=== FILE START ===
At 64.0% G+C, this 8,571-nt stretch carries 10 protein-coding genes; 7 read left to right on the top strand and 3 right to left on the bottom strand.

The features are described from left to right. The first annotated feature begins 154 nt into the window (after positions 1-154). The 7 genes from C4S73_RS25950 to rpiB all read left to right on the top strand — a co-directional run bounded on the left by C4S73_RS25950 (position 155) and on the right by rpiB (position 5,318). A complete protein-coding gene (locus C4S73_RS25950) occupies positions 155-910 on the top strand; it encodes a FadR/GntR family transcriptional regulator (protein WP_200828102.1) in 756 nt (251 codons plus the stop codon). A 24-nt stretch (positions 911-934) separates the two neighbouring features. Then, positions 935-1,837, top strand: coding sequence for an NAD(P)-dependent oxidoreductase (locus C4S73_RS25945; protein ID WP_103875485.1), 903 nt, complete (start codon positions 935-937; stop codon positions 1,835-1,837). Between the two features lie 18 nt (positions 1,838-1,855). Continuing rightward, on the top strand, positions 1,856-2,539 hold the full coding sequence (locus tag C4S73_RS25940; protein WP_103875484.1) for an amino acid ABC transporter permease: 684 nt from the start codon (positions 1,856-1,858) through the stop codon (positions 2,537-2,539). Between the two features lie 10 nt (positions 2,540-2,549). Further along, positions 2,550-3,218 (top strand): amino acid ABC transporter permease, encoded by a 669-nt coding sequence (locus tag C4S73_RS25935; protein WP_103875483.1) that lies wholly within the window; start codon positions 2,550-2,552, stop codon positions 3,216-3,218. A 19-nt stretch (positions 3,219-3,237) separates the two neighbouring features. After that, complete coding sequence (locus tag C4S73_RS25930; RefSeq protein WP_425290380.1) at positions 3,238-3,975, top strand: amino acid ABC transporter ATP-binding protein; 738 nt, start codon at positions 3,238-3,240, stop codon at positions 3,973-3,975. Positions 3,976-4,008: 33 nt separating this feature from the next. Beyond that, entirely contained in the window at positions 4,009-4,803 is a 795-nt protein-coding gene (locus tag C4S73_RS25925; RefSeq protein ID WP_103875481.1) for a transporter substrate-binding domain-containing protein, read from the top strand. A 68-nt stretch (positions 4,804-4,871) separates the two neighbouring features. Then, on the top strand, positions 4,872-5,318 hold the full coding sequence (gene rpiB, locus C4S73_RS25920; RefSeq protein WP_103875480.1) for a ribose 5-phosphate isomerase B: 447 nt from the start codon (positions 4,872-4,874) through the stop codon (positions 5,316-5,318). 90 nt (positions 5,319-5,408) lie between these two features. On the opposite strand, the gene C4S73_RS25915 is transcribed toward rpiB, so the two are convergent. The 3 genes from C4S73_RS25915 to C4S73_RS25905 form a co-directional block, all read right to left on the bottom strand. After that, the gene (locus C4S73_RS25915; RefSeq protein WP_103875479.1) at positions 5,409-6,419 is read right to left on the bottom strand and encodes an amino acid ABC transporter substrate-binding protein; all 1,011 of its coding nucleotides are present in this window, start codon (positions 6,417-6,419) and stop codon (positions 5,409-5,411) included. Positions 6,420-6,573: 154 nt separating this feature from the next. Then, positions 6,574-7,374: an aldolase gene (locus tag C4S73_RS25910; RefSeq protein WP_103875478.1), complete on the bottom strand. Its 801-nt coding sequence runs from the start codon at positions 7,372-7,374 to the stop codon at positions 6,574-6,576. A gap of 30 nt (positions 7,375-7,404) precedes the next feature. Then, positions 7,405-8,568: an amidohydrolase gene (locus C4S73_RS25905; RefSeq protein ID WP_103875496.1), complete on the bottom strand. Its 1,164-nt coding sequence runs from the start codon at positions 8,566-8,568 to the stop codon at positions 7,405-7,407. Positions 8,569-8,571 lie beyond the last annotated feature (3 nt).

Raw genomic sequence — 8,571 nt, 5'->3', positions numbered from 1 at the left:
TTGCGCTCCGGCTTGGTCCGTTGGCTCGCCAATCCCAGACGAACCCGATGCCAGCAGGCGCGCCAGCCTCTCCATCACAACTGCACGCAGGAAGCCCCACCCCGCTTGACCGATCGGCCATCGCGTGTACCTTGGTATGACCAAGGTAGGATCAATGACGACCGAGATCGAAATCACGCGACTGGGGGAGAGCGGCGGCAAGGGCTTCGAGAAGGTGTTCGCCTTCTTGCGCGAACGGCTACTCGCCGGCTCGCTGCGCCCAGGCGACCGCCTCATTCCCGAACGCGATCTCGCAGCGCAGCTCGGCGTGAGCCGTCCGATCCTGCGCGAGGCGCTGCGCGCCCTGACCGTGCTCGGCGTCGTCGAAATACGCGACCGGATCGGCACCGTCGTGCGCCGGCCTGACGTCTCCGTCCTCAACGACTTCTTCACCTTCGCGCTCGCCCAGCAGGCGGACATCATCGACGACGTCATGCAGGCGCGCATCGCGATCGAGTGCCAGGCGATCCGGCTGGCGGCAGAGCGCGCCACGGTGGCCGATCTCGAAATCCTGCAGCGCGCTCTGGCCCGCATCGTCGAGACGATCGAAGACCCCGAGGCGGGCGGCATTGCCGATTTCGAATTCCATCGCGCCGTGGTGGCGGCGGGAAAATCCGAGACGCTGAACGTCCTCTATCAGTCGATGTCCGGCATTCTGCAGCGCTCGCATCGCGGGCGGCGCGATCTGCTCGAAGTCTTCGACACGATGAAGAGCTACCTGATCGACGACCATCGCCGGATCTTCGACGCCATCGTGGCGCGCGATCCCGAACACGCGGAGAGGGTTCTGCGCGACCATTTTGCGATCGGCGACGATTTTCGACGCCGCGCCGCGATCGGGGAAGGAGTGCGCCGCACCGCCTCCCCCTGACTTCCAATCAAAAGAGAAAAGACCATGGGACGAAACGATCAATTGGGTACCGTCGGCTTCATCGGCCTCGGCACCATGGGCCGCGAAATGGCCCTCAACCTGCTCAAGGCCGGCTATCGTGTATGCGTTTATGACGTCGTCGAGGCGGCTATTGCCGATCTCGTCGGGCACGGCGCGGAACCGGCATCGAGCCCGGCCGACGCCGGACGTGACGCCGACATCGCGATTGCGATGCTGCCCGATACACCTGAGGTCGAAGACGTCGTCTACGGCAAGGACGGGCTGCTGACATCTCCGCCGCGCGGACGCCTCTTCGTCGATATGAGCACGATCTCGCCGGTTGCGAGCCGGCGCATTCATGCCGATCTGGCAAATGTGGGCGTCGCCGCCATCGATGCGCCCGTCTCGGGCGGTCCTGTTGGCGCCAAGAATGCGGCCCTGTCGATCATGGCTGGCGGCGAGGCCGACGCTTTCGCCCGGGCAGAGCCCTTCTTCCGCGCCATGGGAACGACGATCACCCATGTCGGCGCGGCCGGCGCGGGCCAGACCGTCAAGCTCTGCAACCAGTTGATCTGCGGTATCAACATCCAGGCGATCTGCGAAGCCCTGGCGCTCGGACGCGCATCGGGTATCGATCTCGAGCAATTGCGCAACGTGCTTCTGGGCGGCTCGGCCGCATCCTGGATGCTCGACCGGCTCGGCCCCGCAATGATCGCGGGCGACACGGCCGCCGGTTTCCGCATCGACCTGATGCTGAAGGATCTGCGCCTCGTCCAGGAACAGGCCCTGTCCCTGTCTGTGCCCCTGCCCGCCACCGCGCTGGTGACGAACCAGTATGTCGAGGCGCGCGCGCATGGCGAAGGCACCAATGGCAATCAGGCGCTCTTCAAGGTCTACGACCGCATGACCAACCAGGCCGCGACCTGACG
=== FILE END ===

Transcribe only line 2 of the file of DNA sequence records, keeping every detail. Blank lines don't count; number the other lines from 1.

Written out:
The features are described from left to right. The first annotated feature begins 154 nt into the window (after positions 1-154). The 7 genes from C4S73_RS25950 to rpiB all read left to right on the top strand — a co-directional run bounded on the left by C4S73_RS25950 (position 155) and on the right by rpiB (position 5,318). A complete protein-coding gene (locus C4S73_RS25950) occupies positions 155-910 on the top strand; it encodes a FadR/GntR family transcriptional regulator (protein WP_200828102.1) in 756 nt (251 codons plus the stop codon). A 24-nt stretch (positions 911-934) separates the two neighbouring features. Then, positions 935-1,837, top strand: coding sequence for an NAD(P)-dependent oxidoreductase (locus C4S73_RS25945; protein ID WP_103875485.1), 903 nt, complete (start codon positions 935-937; stop codon positions 1,835-1,837). Between the two features lie 18 nt (positions 1,838-1,855). Continuing rightward, on the top strand, positions 1,856-2,539 hold the full coding sequence (locus tag C4S73_RS25940; protein WP_103875484.1) for an amino acid ABC transporter permease: 684 nt from the start codon (positions 1,856-1,858) through the stop codon (positions 2,537-2,539). Between the two features lie 10 nt (positions 2,540-2,549). Further along, positions 2,550-3,218 (top strand): amino acid ABC transporter permease, encoded by a 669-nt coding sequence (locus tag C4S73_RS25935; protein WP_103875483.1) that lies wholly within the window; start codon positions 2,550-2,552, stop codon positions 3,216-3,218. A 19-nt stretch (positions 3,219-3,237) separates the two neighbouring features. After that, complete coding sequence (locus tag C4S73_RS25930; RefSeq protein WP_425290380.1) at positions 3,238-3,975, top strand: amino acid ABC transporter ATP-binding protein; 738 nt, start codon at positions 3,238-3,240, stop codon at positions 3,973-3,975. Positions 3,976-4,008: 33 nt separating this feature from the next. Beyond that, entirely contained in the window at positions 4,009-4,803 is a 795-nt protein-coding gene (locus tag C4S73_RS25925; RefSeq protein ID WP_103875481.1) for a transporter substrate-binding domain-containing protein, read from the top strand. A 68-nt stretch (positions 4,804-4,871) separates the two neighbouring features. Then, on the top strand, positions 4,872-5,318 hold the full coding sequence (gene rpiB, locus C4S73_RS25920; RefSeq protein WP_103875480.1) for a ribose 5-phosphate isomerase B: 447 nt from the start codon (positions 4,872-4,874) through the stop codon (positions 5,316-5,318). 90 nt (positions 5,319-5,408) lie between these two features. On the opposite strand, the gene C4S73_RS25915 is transcribed toward rpiB, so the two are convergent. The 3 genes from C4S73_RS25915 to C4S73_RS25905 form a co-directional block, all read right to left on the bottom strand. After that, the gene (locus C4S73_RS25915; RefSeq protein WP_103875479.1) at positions 5,409-6,419 is read right to left on the bottom strand and encodes an amino acid ABC transporter substrate-binding protein; all 1,011 of its coding nucleotides are present in this window, start codon (positions 6,417-6,419) and stop codon (positions 5,409-5,411) included. Positions 6,420-6,573: 154 nt separating this feature from the next. Then, positions 6,574-7,374: an aldolase gene (locus tag C4S73_RS25910; RefSeq protein WP_103875478.1), complete on the bottom strand. Its 801-nt coding sequence runs from the start codon at positions 7,372-7,374 to the stop codon at positions 6,574-6,576. A gap of 30 nt (positions 7,375-7,404) precedes the next feature. Then, positions 7,405-8,568: an amidohydrolase gene (locus C4S73_RS25905; RefSeq protein ID WP_103875496.1), complete on the bottom strand. Its 1,164-nt coding sequence runs from the start codon at positions 8,566-8,568 to the stop codon at positions 7,405-7,407. Positions 8,569-8,571 lie beyond the last annotated feature (3 nt).